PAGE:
Performative Masculinity and the Estonian Mining Industry

‘Peaceful Atom’ monument at the city centre of Sillamäe, in Ida-Viru County © Katie Donnelly 2023

Image Credit: ‘Peaceful Atom’ monument at the city centre of Sillamäe, Ida-Viru County, Estonia © Katie Donnelly 2023

The recent Post-Extractivist Legacies and Landscapes symposium hosted by Tallinn University offered invaluable insights into the Estonian mining industry’s impact on social communities and the natural environment. The tour of the underground mine at the Estonian Mining Museum in Kohtla-Nõmme, revealed so much about the daily labour and toils of twentieth-century oil-shale miners in Ida-Virumaa. An aspect that I found particularly interesting was the performative pressure that accompanied the mining profession. During the industry’s rise to prominence in twentieth-century Estonia, extractive labour was presented as a respectable profession for men that contributed to the establishment of an ideal socialist society. This profession valued traits of strength, courage and resilience. The above image of the ‘Peaceful Atom’ monument in the town of Sillamäe encapsulates this prevalent masculine image of indefatigability. Not only were local landscapes and cities transformed by extractive technologies, but concepts such as social interaction, gender and the family unit were also impacted by hyper-masculine representations of extractive labour.

A prime example of this combination of hyper-masculinity and mining is evident in the Toila Spa Hotel, a former miner’s health resort where workers were sent to recover from injuries and complications caused by their high-risk working conditions. A miner’s profession was tiresome work, prone to accidents, casualties and even fatalities. With years spent underground in confined, noisy and damp conditions, men were often miserable carrying the burden of being the head of the family, and women felt constrained and overworked in their domestic roles (Kesküla 546-547). For miners working in these exhausting conditions, the system of sanatoria was intended to serve as a means of escapism.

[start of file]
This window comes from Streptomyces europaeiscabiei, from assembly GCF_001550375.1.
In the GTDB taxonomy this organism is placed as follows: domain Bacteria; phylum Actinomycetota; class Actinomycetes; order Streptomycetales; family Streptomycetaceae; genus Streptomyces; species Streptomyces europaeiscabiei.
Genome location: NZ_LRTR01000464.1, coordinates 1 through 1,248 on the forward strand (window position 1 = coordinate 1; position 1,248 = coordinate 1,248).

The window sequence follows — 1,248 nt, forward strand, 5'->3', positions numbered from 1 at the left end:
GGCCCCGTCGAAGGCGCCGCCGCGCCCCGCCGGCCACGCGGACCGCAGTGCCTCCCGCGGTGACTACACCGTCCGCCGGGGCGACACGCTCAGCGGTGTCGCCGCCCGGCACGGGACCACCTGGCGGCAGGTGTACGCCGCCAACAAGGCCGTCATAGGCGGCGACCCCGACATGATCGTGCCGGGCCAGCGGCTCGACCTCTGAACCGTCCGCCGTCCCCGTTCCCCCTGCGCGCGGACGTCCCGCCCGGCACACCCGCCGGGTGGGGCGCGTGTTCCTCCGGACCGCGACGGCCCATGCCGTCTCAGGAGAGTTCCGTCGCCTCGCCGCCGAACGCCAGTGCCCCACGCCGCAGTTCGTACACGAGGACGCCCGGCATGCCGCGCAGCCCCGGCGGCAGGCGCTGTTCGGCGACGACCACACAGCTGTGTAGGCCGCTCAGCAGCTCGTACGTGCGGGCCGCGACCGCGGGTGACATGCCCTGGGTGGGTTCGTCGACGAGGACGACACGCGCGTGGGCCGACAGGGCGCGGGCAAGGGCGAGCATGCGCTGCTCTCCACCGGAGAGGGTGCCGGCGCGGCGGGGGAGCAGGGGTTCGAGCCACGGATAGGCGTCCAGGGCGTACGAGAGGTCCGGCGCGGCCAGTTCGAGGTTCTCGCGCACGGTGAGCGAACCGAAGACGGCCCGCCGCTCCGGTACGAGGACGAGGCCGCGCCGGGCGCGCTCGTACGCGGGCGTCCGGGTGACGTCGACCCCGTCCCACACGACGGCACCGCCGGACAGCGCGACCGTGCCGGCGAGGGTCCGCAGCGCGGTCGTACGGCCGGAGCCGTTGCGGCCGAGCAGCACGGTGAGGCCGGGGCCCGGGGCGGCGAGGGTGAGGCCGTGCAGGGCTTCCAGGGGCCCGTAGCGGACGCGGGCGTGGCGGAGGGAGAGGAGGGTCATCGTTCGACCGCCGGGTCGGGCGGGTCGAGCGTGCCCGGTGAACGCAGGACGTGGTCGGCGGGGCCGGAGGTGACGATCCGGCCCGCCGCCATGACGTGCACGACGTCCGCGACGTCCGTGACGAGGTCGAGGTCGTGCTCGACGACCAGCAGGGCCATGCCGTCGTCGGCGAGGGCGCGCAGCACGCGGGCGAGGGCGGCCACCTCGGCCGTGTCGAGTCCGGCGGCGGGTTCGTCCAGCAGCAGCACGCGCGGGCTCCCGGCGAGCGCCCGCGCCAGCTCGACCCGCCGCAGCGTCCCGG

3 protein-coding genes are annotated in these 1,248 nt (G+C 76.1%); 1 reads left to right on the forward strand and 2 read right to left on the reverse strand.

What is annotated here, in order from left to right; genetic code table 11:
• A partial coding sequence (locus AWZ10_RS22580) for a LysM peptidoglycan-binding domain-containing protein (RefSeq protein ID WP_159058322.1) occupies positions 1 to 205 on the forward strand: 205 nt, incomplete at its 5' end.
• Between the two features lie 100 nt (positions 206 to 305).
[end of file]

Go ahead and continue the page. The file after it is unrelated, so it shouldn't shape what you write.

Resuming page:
As outlined by Eeva Kesküla, miners were expected to conform to a specific male stereotype, showing that they were good colleagues, good drinkers, sexually capable and providers for the family (546). The Toila spa resort perpetuated this hegemonic masculinity in its expectance of sexually-potent, alcohol-drinking and breadwinning men to socialise amongst each other, and more notably with other women. Also operating as a discreet space for extramarital affairs, men were permitted and encouraged to engage in sexual relationships outside of their marriages whilst staying in the sanatorium. While Kesküla’s research relates to a mining resort in Kazakhstan, Estonia’s mining communities were remarkably similar and we can assume that the milieu in Toila served much the same purpose in the 1990s, before it was sold to a private owner and made into a hotel. Toila’s social acceptance and construction of the typical promiscuous male miner, resulted in a performative pressure on men to sexually satisfy their women. Yet as they were sent here to take care of their worsening health, such expectations proved contradictory. With the sanatorium serving as a recuperative break for men where they could gain needed rest when their personal life began to suffer because of their work, its purpose was to allow miners to regenerate their physical, mental and sexual health. However, the resort did not allow for such convalescence as the men were ultimately expected to act as if they were unaffected by their labour. Unable to sexually satisfy their wives at home, this inability to perform also transferred over to the sanatorium.

On the surface, Toila Spa fostered male wellbeing and nursed miners back to health. In reality, the resort perpetuated the social anxiety of gender performativity in its encouragement of hegemonic masculinity. In this sense, even the mining industry’s attempts to promote rest and relaxation continued to threaten male health, while projecting the image of the heroic and stoic male miner.

– KATIE DONNELLY, University College Dublin

Works Cited

Kesküla, Eeva. ‘Oasis in the Steppe: Health and Masculinity of Kazakhstani Miners.’ Central Asian Survey, vol. 37, no. 4, 2018, pp. 546-562.